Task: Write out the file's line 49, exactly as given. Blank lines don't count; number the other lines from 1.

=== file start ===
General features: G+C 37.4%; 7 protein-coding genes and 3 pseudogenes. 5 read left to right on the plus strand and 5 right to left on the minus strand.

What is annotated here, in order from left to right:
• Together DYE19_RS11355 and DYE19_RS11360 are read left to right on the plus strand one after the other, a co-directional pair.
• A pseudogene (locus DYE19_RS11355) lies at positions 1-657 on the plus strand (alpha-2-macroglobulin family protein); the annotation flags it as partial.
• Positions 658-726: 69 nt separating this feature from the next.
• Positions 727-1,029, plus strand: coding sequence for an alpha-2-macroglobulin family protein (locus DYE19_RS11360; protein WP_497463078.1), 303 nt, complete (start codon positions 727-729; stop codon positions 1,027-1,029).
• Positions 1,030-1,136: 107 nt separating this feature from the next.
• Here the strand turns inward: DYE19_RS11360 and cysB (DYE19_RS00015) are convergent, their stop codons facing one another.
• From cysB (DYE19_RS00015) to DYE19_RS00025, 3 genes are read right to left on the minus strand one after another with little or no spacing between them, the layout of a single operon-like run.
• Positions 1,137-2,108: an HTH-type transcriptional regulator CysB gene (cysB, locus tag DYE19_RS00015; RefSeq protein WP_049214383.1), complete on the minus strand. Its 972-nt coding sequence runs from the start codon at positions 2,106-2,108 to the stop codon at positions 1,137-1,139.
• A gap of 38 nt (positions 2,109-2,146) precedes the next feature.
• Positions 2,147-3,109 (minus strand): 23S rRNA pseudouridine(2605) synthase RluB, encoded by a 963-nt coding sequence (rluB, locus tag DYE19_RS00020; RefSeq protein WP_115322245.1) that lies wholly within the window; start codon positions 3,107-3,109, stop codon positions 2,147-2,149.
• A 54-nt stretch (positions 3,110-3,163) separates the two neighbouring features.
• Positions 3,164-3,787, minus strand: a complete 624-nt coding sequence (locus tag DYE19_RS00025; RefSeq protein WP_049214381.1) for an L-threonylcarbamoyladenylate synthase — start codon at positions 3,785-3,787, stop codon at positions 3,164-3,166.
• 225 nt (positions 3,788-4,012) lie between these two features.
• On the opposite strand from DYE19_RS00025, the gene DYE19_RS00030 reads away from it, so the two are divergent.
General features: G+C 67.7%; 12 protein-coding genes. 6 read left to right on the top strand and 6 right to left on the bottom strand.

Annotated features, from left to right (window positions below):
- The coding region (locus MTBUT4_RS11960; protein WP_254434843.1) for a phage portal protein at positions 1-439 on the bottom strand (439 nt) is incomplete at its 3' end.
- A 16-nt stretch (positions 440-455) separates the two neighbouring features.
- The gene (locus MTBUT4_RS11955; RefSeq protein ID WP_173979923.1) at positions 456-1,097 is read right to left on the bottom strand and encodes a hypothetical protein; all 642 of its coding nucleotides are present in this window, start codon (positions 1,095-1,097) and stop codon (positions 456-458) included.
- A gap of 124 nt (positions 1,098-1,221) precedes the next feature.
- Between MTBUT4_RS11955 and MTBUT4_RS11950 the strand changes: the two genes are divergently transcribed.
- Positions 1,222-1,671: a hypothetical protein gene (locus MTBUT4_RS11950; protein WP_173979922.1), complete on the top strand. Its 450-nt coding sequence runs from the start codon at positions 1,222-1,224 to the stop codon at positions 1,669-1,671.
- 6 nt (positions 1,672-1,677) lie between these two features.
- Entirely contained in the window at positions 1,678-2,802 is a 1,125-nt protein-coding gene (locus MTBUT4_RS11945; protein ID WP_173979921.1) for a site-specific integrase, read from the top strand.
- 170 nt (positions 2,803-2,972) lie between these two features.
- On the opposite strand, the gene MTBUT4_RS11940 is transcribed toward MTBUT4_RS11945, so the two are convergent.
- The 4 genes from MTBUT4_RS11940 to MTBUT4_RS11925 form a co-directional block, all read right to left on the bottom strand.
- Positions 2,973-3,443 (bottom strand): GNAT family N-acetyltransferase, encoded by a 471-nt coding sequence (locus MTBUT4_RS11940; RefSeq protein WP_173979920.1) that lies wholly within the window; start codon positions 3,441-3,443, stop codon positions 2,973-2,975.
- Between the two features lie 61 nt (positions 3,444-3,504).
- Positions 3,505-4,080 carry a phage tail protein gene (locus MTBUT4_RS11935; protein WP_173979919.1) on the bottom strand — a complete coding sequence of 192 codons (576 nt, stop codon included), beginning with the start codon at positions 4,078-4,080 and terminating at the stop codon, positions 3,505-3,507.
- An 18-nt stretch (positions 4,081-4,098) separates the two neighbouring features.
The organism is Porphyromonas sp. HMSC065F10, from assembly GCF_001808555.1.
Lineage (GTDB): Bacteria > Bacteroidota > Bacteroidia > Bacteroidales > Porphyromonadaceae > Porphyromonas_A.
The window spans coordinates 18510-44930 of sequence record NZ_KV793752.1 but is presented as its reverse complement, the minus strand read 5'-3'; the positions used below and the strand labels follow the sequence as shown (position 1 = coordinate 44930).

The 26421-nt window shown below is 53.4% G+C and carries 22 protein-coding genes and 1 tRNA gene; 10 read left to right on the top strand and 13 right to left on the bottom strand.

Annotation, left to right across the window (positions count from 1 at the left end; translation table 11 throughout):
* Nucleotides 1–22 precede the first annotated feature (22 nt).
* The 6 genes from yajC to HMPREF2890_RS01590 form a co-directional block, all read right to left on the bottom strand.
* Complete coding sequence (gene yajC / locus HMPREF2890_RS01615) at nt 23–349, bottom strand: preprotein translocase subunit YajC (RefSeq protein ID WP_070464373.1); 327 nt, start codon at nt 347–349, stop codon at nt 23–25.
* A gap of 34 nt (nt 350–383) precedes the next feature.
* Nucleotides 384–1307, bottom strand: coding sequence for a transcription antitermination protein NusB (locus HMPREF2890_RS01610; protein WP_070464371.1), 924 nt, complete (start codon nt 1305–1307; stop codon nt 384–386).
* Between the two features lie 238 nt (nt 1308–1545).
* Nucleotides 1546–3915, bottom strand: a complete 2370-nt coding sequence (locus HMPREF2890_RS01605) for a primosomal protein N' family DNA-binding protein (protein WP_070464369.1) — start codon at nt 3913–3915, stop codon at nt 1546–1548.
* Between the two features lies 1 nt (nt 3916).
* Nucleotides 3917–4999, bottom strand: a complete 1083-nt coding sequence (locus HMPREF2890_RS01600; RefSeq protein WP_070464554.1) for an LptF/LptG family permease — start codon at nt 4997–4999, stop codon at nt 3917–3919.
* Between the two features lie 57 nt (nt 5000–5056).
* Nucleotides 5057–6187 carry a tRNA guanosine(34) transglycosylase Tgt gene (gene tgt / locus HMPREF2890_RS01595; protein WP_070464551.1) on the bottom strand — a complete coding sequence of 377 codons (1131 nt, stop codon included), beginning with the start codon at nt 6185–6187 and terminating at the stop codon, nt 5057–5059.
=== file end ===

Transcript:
* Nucleotides 5057–6187 carry a tRNA guanosine(34) transglycosylase Tgt gene (gene tgt / locus HMPREF2890_RS01595; protein WP_070464551.1) on the bottom strand — a complete coding sequence of 377 codons (1131 nt, stop codon included), beginning with the start codon at nt 6185–6187 and terminating at the stop codon, nt 5057–5059.